Comparing illegal dog fighting to the meat industry is dangerous territory, and possibly a part of the programme that should have either been expanded upon or left out completely. Mentioning of the use of animals in circuses would have been a far safer alternative and perhaps a more appropriate link, demonstrating our shift in attitude towards using animals for inhumane entertainment purposes. Does tucking into a burger while deploring dog fighting really make someone a hypocrite? Factory farming may generate a lot of debate but it is a debate that doesn’t seem to effectively tie in with a dog fighting programme. Animal rights campaigners would probably say otherwise, and indeed PETA, the controversial animal rights organisation, commented, “Those of us disgusted by this blood sport should take a look at our own relationship with animals”.

A lot of the controversy surrounding the documentary stems from the attitudes and opinions shown by the filmmaker and crew. Towards the end, Dylan Duffus commented, “it’s what dogs do, I don’t think it’s wrong”, while revelling in his experiences of the fighting ring atmosphere; a disappointing comment that made me wonder whether the programme had the power to encourage the next generation of dog fighters after all. Perhaps even more concerning was the comment made by Woolcock herself, who questioned an owner of a Pit Bull type kept as a family pet why he would have a problem with dog fighting “if the training isn’t cruel and the people are kind to their dogs”. Surely the video evidence of forcing a dog to run on a treadmill to the point of exhaustion, men repeatedly hitting their Pit Bulls and talking about drowning “mashed up” dogs is anything but kind. Perhaps the questioning of morals should have been directed towards other people in the programme, although the owner did make reference to his dog being for protection. He also seemed oblivious and unconcerned by his young child clambering over his dog who appeared to run over its tail with a push along Thomas the Tank Engine toy.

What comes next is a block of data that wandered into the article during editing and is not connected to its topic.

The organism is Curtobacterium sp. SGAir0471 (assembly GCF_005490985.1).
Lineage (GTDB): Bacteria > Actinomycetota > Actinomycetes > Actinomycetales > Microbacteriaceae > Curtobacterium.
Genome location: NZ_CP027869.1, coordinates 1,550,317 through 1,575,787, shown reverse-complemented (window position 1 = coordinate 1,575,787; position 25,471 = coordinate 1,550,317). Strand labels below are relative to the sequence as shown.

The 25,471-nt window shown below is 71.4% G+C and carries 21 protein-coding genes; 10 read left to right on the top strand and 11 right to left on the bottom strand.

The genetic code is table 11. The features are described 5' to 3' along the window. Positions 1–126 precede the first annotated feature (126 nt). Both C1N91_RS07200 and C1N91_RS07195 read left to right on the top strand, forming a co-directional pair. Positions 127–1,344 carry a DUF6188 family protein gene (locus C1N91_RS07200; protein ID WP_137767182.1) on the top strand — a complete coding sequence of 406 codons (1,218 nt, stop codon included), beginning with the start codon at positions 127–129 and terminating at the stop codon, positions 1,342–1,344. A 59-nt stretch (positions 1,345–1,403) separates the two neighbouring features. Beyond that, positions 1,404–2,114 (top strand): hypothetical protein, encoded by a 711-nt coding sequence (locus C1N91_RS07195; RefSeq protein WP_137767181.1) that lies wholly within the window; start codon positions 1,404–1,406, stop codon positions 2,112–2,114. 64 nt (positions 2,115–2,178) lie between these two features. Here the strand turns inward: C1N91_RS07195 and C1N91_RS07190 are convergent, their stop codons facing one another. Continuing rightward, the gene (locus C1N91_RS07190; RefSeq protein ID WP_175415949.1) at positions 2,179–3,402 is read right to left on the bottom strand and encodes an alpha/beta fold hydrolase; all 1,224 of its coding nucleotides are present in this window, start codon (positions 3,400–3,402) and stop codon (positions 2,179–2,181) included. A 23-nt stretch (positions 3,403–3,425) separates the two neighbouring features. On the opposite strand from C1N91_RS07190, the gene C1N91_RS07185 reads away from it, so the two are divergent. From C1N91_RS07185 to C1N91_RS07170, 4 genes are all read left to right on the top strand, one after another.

Despite the publicity generated by Going to the Dogs, the programme left a lot of unanswered questions for those who didn’t boycott it. What, apart from an alleged ‘bloodthirst’, makes men want to treat their dogs in this way? Is it money-focused or maintained mostly out of tradition and fuelled by the internet? Does the Pit Bull breed truly reflect the nature of their owners or are they just a symbol of the power and status they want to convey? If Pit Bulls could be owned legally and found their way out of the underground scene, what effect would this have on their reputation? Could BSL actually be encouraging the ownership of ‘game’ Pit Bulls rather than eliminating it? Is the seizure and euthanasia of Pit Bulls really the authority ‘marking their territory’ or was this just another statement to show the alienation felt by these people? What about the increasing trend in dog fights taking place away from the organised rings and happening directly on our streets?

Since the airing, there have been calls from both the RSPCA and other animal welfare groups such as Animal Aid for Channel 4 to release the identities of those involved in the programme to the police. The questions raised about ourselves as ‘users’ of animals, together with the anonymity of the dog fighters, their faces hidden by balaclavas, was an apparent attempt to lead viewers to consider whether they could see themselves behind the mask. If the outrage surrounding the programme is anything to go by, I’d say the answer is most likely to be a resounding no.

 

‘Going to the Dogs’ is currently available on 4oD.